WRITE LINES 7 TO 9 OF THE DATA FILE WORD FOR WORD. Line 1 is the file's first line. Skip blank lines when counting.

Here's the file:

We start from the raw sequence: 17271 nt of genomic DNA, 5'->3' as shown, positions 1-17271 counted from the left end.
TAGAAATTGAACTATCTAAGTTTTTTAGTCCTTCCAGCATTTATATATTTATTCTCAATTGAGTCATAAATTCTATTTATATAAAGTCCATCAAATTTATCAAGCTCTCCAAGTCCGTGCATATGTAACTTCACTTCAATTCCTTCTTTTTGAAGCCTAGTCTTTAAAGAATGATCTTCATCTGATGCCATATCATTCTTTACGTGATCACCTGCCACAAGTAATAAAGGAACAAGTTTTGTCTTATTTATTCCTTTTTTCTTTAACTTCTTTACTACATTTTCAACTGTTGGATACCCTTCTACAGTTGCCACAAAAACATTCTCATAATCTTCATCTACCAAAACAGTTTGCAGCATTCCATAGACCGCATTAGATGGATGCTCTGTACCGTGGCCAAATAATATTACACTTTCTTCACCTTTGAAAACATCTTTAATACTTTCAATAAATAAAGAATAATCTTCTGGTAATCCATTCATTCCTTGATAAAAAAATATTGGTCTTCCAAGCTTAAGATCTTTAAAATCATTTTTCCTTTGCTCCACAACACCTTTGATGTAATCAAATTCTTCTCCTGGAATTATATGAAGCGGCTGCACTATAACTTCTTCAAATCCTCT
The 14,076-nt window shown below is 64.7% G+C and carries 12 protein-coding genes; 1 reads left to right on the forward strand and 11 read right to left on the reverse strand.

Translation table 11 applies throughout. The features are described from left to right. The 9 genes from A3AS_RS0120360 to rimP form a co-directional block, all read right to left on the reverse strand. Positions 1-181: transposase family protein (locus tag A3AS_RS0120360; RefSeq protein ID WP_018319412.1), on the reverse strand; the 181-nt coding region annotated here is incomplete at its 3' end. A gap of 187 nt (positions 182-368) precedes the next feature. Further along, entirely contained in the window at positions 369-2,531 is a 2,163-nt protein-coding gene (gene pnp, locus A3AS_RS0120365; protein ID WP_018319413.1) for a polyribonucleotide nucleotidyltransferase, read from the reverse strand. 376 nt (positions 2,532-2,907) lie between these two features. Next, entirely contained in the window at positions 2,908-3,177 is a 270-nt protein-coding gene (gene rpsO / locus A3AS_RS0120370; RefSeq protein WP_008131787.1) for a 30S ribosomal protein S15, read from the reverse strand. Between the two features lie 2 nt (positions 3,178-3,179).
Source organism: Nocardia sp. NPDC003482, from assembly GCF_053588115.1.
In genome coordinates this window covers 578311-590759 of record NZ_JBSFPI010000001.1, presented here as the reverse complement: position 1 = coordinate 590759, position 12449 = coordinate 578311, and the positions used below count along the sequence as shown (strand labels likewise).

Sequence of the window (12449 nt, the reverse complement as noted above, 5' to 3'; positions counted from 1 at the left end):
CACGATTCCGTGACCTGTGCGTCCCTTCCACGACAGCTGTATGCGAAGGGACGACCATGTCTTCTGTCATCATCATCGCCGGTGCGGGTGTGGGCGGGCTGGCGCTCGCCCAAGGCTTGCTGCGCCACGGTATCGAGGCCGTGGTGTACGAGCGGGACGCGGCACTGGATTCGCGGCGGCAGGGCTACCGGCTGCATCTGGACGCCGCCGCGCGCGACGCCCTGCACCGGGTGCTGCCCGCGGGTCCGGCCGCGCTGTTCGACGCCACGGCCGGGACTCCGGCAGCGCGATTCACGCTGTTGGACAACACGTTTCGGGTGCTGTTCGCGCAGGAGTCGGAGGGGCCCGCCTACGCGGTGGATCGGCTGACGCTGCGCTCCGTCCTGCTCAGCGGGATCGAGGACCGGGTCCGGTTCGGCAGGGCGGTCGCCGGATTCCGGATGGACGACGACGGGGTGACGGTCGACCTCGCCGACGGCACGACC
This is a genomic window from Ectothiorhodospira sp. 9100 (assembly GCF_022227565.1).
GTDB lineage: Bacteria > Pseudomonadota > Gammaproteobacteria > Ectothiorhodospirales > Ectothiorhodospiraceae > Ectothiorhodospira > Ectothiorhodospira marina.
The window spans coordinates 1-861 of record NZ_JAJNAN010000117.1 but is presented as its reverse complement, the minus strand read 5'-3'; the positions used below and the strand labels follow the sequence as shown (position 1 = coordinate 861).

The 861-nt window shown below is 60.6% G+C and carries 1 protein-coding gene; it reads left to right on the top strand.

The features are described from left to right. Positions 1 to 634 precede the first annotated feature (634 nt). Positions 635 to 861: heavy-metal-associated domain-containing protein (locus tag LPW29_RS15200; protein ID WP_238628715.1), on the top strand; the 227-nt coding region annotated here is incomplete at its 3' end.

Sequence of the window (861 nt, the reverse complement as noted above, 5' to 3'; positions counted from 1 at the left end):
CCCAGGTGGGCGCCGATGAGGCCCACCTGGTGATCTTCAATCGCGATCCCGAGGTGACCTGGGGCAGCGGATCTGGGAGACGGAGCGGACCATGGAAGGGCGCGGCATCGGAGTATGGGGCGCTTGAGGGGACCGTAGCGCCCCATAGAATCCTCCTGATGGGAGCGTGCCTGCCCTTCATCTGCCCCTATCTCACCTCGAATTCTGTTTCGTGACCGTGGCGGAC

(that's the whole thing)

Sequence of the window (12449 nt, the reverse complement as noted above, 5' to 3'; positions counted from 1 at the left end):
CACGATTCCGTGACCTGTGCGTCCCTTCCACGACAGCTGTATGCGAAGGGACGACCATGTCTTCTGTCATCATCATCGCCGGTGCGGGTGTGGGCGGGCTGGCGCTCGCCCAAGGCTTGCTGCGCCACGGTATCGAGGCCGTGGTGTACGAGCGGGACGCGGCACTGGATTCGCGGCGGCAGGGCTACCGGCTGCATCTGGACGCCGCCGCGCGCGACGCCCTGCACCGGGTGCTGCCCGCGGGTCCGGCCGCGCTGTTCGACGCCACGGCCGGGACTCCGGCAGCGCGATTCACGCTGTTGGACAACACGTTTCGGGTGCTGTTCGCGCAGGAGTCGGAGGGGCCCGCCTACGCGGTGGATCGGCTGACGCTGCGCTCCGTCCTGCTCAGCGGGATCGAGGACCGGGTCCGGTTCGGCAGGGCGGTCGCCGGATTCCGGATGGACGACGACGGGGTGACGGTCGACCTCGCCGACGGCACGACC
This is a genomic window from Ectothiorhodospira sp. 9100 (assembly GCF_022227565.1).